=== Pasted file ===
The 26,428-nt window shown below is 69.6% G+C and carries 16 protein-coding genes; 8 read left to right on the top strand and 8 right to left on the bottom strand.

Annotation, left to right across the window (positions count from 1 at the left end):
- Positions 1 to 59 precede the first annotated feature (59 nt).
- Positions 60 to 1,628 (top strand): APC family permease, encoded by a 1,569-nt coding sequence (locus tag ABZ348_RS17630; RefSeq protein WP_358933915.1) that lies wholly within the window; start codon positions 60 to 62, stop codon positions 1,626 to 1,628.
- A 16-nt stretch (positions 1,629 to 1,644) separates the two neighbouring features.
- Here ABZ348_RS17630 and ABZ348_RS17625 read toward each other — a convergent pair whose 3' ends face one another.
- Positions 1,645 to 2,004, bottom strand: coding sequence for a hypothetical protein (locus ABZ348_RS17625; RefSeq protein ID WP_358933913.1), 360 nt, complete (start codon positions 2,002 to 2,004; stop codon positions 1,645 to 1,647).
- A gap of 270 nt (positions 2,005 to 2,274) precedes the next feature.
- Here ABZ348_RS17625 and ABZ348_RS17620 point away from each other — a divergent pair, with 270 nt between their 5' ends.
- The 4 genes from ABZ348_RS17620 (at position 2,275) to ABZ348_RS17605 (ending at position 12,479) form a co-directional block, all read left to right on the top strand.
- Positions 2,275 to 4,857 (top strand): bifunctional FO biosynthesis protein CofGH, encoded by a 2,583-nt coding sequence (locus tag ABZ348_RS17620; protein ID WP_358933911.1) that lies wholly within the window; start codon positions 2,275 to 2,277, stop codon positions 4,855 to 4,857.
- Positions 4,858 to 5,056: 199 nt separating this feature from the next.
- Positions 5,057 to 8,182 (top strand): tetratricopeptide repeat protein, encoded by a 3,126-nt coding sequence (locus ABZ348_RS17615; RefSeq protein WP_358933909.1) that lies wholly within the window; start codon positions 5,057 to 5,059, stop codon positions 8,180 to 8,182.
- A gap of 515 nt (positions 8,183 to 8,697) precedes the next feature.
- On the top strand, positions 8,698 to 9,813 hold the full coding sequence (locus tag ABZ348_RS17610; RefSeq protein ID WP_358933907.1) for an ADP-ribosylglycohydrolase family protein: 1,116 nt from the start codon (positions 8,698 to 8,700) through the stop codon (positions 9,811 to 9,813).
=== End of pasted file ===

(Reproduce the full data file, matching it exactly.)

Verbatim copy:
The 26,428-nt window shown below is 69.6% G+C and carries 16 protein-coding genes; 8 read left to right on the top strand and 8 right to left on the bottom strand.

Annotation, left to right across the window (positions count from 1 at the left end):
- Positions 1 to 59 precede the first annotated feature (59 nt).
- Positions 60 to 1,628 (top strand): APC family permease, encoded by a 1,569-nt coding sequence (locus tag ABZ348_RS17630; RefSeq protein WP_358933915.1) that lies wholly within the window; start codon positions 60 to 62, stop codon positions 1,626 to 1,628.
- A 16-nt stretch (positions 1,629 to 1,644) separates the two neighbouring features.
- Here ABZ348_RS17630 and ABZ348_RS17625 read toward each other — a convergent pair whose 3' ends face one another.
- Positions 1,645 to 2,004, bottom strand: coding sequence for a hypothetical protein (locus ABZ348_RS17625; RefSeq protein ID WP_358933913.1), 360 nt, complete (start codon positions 2,002 to 2,004; stop codon positions 1,645 to 1,647).
- A gap of 270 nt (positions 2,005 to 2,274) precedes the next feature.
- Here ABZ348_RS17625 and ABZ348_RS17620 point away from each other — a divergent pair, with 270 nt between their 5' ends.
- The 4 genes from ABZ348_RS17620 (at position 2,275) to ABZ348_RS17605 (ending at position 12,479) form a co-directional block, all read left to right on the top strand.
- Positions 2,275 to 4,857 (top strand): bifunctional FO biosynthesis protein CofGH, encoded by a 2,583-nt coding sequence (locus tag ABZ348_RS17620; protein ID WP_358933911.1) that lies wholly within the window; start codon positions 2,275 to 2,277, stop codon positions 4,855 to 4,857.
- Positions 4,858 to 5,056: 199 nt separating this feature from the next.
- Positions 5,057 to 8,182 (top strand): tetratricopeptide repeat protein, encoded by a 3,126-nt coding sequence (locus ABZ348_RS17615; RefSeq protein WP_358933909.1) that lies wholly within the window; start codon positions 5,057 to 5,059, stop codon positions 8,180 to 8,182.
- A gap of 515 nt (positions 8,183 to 8,697) precedes the next feature.
- On the top strand, positions 8,698 to 9,813 hold the full coding sequence (locus tag ABZ348_RS17610; RefSeq protein ID WP_358933907.1) for an ADP-ribosylglycohydrolase family protein: 1,116 nt from the start codon (positions 8,698 to 8,700) through the stop codon (positions 9,811 to 9,813).